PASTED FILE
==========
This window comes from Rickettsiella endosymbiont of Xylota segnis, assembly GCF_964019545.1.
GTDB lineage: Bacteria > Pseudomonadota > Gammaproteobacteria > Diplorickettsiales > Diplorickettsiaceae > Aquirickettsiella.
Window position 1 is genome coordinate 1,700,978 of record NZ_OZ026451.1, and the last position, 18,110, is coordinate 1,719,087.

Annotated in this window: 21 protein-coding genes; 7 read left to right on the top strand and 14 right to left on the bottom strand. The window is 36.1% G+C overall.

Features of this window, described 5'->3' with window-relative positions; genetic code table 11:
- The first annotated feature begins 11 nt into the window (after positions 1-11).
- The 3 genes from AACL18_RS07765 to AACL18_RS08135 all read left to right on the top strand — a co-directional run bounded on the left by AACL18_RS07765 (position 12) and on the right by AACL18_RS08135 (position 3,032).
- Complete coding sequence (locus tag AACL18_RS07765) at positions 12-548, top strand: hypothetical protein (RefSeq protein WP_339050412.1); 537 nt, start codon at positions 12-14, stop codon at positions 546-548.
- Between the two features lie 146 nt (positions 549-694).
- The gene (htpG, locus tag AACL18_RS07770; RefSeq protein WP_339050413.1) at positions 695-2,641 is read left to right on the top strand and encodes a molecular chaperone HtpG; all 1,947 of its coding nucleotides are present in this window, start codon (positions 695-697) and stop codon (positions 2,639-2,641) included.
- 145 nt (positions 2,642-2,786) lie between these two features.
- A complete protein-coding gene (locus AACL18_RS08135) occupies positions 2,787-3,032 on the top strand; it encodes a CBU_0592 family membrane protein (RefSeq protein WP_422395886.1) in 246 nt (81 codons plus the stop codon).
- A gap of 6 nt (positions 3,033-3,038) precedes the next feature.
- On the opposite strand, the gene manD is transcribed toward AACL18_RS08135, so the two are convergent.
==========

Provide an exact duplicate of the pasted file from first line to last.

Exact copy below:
This window comes from Rickettsiella endosymbiont of Xylota segnis, assembly GCF_964019545.1.
GTDB lineage: Bacteria > Pseudomonadota > Gammaproteobacteria > Diplorickettsiales > Diplorickettsiaceae > Aquirickettsiella.
Window position 1 is genome coordinate 1,700,978 of record NZ_OZ026451.1, and the last position, 18,110, is coordinate 1,719,087.

Annotated in this window: 21 protein-coding genes; 7 read left to right on the top strand and 14 right to left on the bottom strand. The window is 36.1% G+C overall.

Features of this window, described 5'->3' with window-relative positions; genetic code table 11:
- The first annotated feature begins 11 nt into the window (after positions 1-11).
- The 3 genes from AACL18_RS07765 to AACL18_RS08135 all read left to right on the top strand — a co-directional run bounded on the left by AACL18_RS07765 (position 12) and on the right by AACL18_RS08135 (position 3,032).
- Complete coding sequence (locus tag AACL18_RS07765) at positions 12-548, top strand: hypothetical protein (RefSeq protein WP_339050412.1); 537 nt, start codon at positions 12-14, stop codon at positions 546-548.
- Between the two features lie 146 nt (positions 549-694).
- The gene (htpG, locus tag AACL18_RS07770; RefSeq protein WP_339050413.1) at positions 695-2,641 is read left to right on the top strand and encodes a molecular chaperone HtpG; all 1,947 of its coding nucleotides are present in this window, start codon (positions 695-697) and stop codon (positions 2,639-2,641) included.
- 145 nt (positions 2,642-2,786) lie between these two features.
- A complete protein-coding gene (locus AACL18_RS08135) occupies positions 2,787-3,032 on the top strand; it encodes a CBU_0592 family membrane protein (RefSeq protein WP_422395886.1) in 246 nt (81 codons plus the stop codon).
- A gap of 6 nt (positions 3,033-3,038) precedes the next feature.
- On the opposite strand, the gene manD is transcribed toward AACL18_RS08135, so the two are convergent.